Tuesday, January 24, 2017

Bright Lights: Starring Carrie Fisher and Debbie Reynolds (2016)



Debbie Reynolds and Carrie Fisher were two peas in a pod. They were also as different as a mother and daughter could possibly be. In December 2016, the world suffered a tragic loss when Fisher died at the age of 60 and her mother Reynolds died one day later at the age of 84. Their fates were inextricably linked not only as family but also as entertainment legends.

I can name a handful of amazing documentaries that benefit from being in the right place at the right time. Bright Lights: Starring Carrie Fisher and Debbie Reynolds (2016) is one of those documentaries. Filmed from April 2014 to January 2015, directors Alexis Bloom and Fisher Stevens started this project as a look into the twilight years of star Debbie Reynolds. However, Fisher was such a powerful force both in and out of Reynolds' orbit that it naturally progressed to include her. With the help of producer, brother and son Todd Fisher, the filmmakers dive head first into the lives of these two Hollywood heavyweights.

"Age is horrible for all of us. But she falls from a greater height." - Carrie Fisher

Bright Lights explores the close bond between the two stars and the fraught years that led up to that point. The filmmakers are not afraid to explore the scandals that plagued the family for years. Reynolds' acrimonious divorce from Eddie Fisher, who left her for actress Elizabeth Taylor, is examined at length. On a visit to Todd Fisher's Nevada home, we view his collection of film posters. On one wall is a series of posters that depict the progress of Reynolds' relationship with his father Eddie Fisher.  It starts with Singin' in the Rain (1952) and Tammy and the Bachelor (1957), two films emblematic of Reynolds' stardom. Then it continues to The Tender Trap (1955) where it's said that Frank Sinatra warned Reynolds to never marry a singer. Then there is Bundle of Joy (1956), a remake of Bachelor Mother (1939) that stars both Reynolds and Fisher. It continues with Butterfield 8 (1960) and Cleopatra (1963), two films that hammered the nails into the coffin of the Reynolds-Fisher marriage.

The documentary spends a lot of time in the present day with the pair but is also chock full of clips from home movies showing both Fisher and Reynolds in their prime and at their worst. I was particularly taken with the clip of a 15 year old Fisher being cajoled onto the stage of Reynolds' nightclub act. She sings and her voice is incredible; a gift she inherited from her father. It really blew me away. Fisher reveals that she rebelled against her mother's efforts to direct into a career as a nightclub singer. A tearful Reynolds chokes up at the thought of what could have been.

Bright Lights has a very melancholy feel. Life has been tough for Reynolds and Fisher. The audience gets an insight into the struggles of being an aging entertainer and the complications of growing up in a showbiz family. Then there is the elephant in the room: Eddie Fisher. He abandoned the family years ago and we see some heartbreaking footage of Carrie having a loving conversation with the ailing Eddie a mere three months before he died in 2010. This moment and others are difficult to watch. But life can be difficult and although Reynolds and Fisher come from unique circumstances there is still much the audience, including myself, can relate to.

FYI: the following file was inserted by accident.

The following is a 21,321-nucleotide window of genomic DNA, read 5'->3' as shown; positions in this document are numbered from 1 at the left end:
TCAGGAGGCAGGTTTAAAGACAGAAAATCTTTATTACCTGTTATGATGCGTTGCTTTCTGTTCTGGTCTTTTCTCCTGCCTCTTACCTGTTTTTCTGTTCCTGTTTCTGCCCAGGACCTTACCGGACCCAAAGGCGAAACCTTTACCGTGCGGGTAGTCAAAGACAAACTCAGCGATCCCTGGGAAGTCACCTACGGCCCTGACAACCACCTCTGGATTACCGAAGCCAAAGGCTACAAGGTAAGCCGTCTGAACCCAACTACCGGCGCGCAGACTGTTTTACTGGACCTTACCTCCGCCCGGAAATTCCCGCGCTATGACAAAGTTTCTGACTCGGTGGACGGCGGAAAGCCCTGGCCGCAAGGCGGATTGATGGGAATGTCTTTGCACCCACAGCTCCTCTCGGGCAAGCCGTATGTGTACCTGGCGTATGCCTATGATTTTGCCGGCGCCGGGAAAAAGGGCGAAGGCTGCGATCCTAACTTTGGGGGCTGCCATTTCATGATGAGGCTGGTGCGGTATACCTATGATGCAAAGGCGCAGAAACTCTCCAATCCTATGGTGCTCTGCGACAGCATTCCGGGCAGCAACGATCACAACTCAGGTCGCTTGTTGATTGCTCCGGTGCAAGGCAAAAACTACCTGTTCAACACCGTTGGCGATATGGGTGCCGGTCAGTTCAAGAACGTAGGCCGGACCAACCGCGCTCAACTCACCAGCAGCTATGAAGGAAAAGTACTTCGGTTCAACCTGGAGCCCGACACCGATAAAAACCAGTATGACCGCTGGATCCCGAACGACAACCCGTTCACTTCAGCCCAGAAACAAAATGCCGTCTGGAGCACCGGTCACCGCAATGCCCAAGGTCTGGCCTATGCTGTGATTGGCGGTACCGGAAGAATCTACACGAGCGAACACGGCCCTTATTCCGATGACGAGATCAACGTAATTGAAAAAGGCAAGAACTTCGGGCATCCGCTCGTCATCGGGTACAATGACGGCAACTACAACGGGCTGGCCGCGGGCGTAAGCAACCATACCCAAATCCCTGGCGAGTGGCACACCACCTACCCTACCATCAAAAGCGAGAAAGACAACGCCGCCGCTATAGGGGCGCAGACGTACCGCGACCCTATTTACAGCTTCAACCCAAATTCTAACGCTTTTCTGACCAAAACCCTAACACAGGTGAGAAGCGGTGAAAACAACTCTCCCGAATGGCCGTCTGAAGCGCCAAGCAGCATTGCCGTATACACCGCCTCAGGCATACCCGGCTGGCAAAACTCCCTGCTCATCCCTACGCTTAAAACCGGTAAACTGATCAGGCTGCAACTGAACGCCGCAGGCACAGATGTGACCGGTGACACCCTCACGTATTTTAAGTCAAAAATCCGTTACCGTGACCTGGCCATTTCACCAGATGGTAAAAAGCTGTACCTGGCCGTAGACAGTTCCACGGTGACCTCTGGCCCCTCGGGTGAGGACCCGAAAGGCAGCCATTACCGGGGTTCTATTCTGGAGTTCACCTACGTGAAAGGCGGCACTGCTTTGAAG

Then there is the lowest point in Debbie Reynolds' career: the failure to start the museum that would house the Hollywood costumes she collected over the years and the subsequent auctions. We see the third and final auction and how Reynolds struggles to part with many gems including the iconic suits the members of the Rat Pack wear in Ocean's 11 (1960). As a hopelessly devoted fan of that film it broke my heart to see her go through this. The auctions have been a point of controversy in the industry.

Whether you're a fan of Carrie Fisher or Debbie Reynolds or both, there is much to take in about both of their lives. I wasn't as familiar with Fisher's life story but was interested to learn about her Star Wars legacy, her personal problems but also her many strengths. It was tough to watch Debbie Reynolds struggle in her old age and I kicked myself for not knowing she had performed in the neighboring state of Connecticut just a few years ago. I could have attended! In the performance Reynolds' voice cracks and her body threatens to give out on her but she persists. Carrie and Todd jump on stage to give her a reprieve. It's evident that Reynolds's greatest loves were her children and being an entertainer.

Bright Lights (2016) ends with Reynolds accepting the Screen Actors Guild Lifetime Achievement Award in January of 2015. Reynolds was very sick leading up to this moment and we see both Fisher and Reynolds struggling. Knowing what happened almost two years later I finished the documentary with an overwhelming sense of sadness but also of joy that I got to live in a world where Carrie Fisher and Debbie Reynolds lived, loved, laughed and shared their pain and joy with us.

Bright Lights is currently available on HBO.


No comments:

Post a Comment

Leave me a comment! If it is a long one, make sure you save a draft of it elsewhere just in case Google gobbles it up and spits it out.

Popular Posts

 Twitter   Instagram   Facebook     Google+